Experiment 2. Organization in memory
19 participants took part in the first experiment. They had previously reported no memory issues or complaints, and did not have mental diseases.
Apparatus and procedures
There were two trials in the experiment, using organized and unorganized lists. In each trial, the participants were provided four lists of 26 words, and were given one minute for studying each list. After the study time, the participants were asked to recall as many words as they could in any order during the next 5 minutes. Next, the participants reviewed a set of all words in alphabetized order, so that they could mark correctly recalled words and false recalls.
Both organized and unorganized lists were presented using hierarchical categories, with subheadings and subcategories. The difference between two conditions is the following: in “organized”ť lists the words were meaningfully arranged into categories and subcategories, while in the “unorganized”ť lists the arrangement was random.
The number of correct recalls was measured for every participant in both trials (the dependent variable). Independent variable was the list condition (organized or unorganized). Counterbalancing in this experiment was performed basing on subject number and on the condition assigned to the subject.
Mean number of correctly recalled words was 41.92 (SD=23.11) for organized lists and 34.40 (SD=9.40) for unorganized lists for the first recall, and 53.46 (SD=30.75) for organized lists, and 44.77 (SD=14.85) for unorganized lists in the second recall. Overall, mean number of correctly recalled words for organized lists was 47.69, and 39.58 for unorganized lists. Figure 2 illustrates the differences of average number of correctly recalled words grouped by list type and number of recall.
Figure 3 shows the dynamics of changes of average number of correctly recalled words for organized and unorganized lists for first and second recall. Basing on the analysis of graphical data, it is possible to suggest that there was main effect of recall and main effect of list type on the mean number of correctly recalled words, with almost no interaction effect. However, ANOVA analysis of the number of correctly recalled words showed that there was main effect of recall, F(1, 17) = 15.885, p=.001, but there was no main effect of list: F(1, 17) = 0.726, p=.406. There was no interaction effect witnessed: F(1,17) = 0.046, p=.833.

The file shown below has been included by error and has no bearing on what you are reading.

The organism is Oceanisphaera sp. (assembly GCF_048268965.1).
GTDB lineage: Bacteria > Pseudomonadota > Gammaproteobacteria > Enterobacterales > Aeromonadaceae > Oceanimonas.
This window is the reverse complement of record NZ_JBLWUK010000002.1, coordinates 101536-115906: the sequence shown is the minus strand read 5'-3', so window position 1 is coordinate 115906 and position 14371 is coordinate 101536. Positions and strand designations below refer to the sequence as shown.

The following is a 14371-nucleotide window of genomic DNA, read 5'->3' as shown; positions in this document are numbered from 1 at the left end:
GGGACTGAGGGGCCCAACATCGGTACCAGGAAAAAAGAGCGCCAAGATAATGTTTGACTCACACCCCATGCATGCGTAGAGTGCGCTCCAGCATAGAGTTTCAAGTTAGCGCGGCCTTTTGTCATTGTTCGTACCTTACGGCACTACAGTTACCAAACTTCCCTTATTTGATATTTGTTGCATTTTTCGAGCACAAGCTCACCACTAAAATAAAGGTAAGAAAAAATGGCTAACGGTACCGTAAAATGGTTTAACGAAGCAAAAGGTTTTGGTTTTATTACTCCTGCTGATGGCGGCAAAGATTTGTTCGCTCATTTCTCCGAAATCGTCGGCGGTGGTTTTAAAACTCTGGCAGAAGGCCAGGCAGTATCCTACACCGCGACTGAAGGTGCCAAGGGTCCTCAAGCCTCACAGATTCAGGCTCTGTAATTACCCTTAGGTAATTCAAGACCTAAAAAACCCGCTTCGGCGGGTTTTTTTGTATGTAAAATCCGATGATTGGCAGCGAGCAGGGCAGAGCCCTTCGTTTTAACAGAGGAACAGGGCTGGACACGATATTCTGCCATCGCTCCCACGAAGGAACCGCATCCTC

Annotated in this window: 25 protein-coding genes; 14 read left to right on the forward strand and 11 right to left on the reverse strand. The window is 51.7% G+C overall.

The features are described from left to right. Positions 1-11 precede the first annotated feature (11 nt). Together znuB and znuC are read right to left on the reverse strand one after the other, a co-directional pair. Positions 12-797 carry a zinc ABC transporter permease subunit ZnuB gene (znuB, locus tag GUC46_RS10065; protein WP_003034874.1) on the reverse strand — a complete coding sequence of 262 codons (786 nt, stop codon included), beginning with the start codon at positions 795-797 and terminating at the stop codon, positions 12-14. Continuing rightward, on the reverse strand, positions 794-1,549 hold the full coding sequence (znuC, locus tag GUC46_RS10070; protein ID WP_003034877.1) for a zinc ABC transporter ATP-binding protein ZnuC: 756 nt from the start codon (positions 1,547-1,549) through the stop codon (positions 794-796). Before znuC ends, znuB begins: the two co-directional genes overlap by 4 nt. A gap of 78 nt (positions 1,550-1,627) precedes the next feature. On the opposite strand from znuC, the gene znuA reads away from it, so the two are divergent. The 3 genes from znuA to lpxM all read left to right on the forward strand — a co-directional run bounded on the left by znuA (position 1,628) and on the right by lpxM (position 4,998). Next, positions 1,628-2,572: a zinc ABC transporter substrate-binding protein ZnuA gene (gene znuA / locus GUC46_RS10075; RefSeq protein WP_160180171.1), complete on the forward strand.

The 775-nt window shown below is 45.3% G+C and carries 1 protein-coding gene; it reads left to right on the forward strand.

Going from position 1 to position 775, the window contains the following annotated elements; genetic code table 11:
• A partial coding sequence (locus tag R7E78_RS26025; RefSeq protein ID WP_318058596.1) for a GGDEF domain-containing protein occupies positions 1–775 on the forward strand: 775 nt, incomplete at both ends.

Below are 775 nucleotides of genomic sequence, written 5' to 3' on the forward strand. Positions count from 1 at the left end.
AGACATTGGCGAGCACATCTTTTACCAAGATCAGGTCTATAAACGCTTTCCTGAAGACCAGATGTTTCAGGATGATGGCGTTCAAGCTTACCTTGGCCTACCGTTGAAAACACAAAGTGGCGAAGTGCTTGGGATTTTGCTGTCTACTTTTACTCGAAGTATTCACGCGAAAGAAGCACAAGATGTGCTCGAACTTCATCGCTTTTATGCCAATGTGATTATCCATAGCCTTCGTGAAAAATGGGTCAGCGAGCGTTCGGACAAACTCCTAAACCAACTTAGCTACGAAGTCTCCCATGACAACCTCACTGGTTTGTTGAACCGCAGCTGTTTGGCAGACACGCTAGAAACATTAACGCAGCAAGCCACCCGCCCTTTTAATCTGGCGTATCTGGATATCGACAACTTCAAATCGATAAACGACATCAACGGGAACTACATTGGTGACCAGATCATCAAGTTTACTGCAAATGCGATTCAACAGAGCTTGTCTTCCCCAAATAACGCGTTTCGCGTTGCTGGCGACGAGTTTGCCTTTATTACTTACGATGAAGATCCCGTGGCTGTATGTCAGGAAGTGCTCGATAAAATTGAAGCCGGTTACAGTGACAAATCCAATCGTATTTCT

It is possible to state that hierarchically organized lists have a statistically significant positive impact on information organization in memory; this result is aligned with the findings of Bower, Clark, Lesgold and Winzenz (1969). At the same time, the absence of statistically significant effect of list organization does not correspond to previous research findings, and is most likely related to the limited number of the participants, and not equal number of participants for organized and unorganized lists (n=10 and n=9 accordingly). The experiment can be refined by using lists of different length and by adding more participants, with equal groups for both types of lists.
Both experiments provided results corresponding to the findings of previous studies, but in both cases ANOVA analysis showed that the results were not statistically significant. Therefore, it is reasonable to organize further experiments so that possible confounding variables and other factors affecting statistical significance will be removed.
The experiment on iconic memory can be modified using the suggestions of Averbach and Coriell (1961): adjustment of brightness and use of visual indication instead of audio indication. It might be particularly interesting to investigate the differences of iconic memory for people with focus on different senses: visual, audial and kinesthetic leading channels. The effects of interaction can be studied using the model provided by Eriksen & Collins (1967) where brightness of background and image as well as the interaction of dotted images were considered; again, in this context it would be particularly interesting to study the differences for participants with different main sense focus.
The experiment on information organization showed that there was main effect of recall type on the proportion of correctly recalled words, but there was no statistically significant main effect of list organization, despite appropriate suggestions associated with graphical representation, and the fact that the difference between the means supported initial hypothesis. Further development of the experiment should include involvement of a larger number of participants, equal number of participants for organized and unorganized lists, and exploration of retroactive facilitation of words contained in the hierarchic list during the second recall.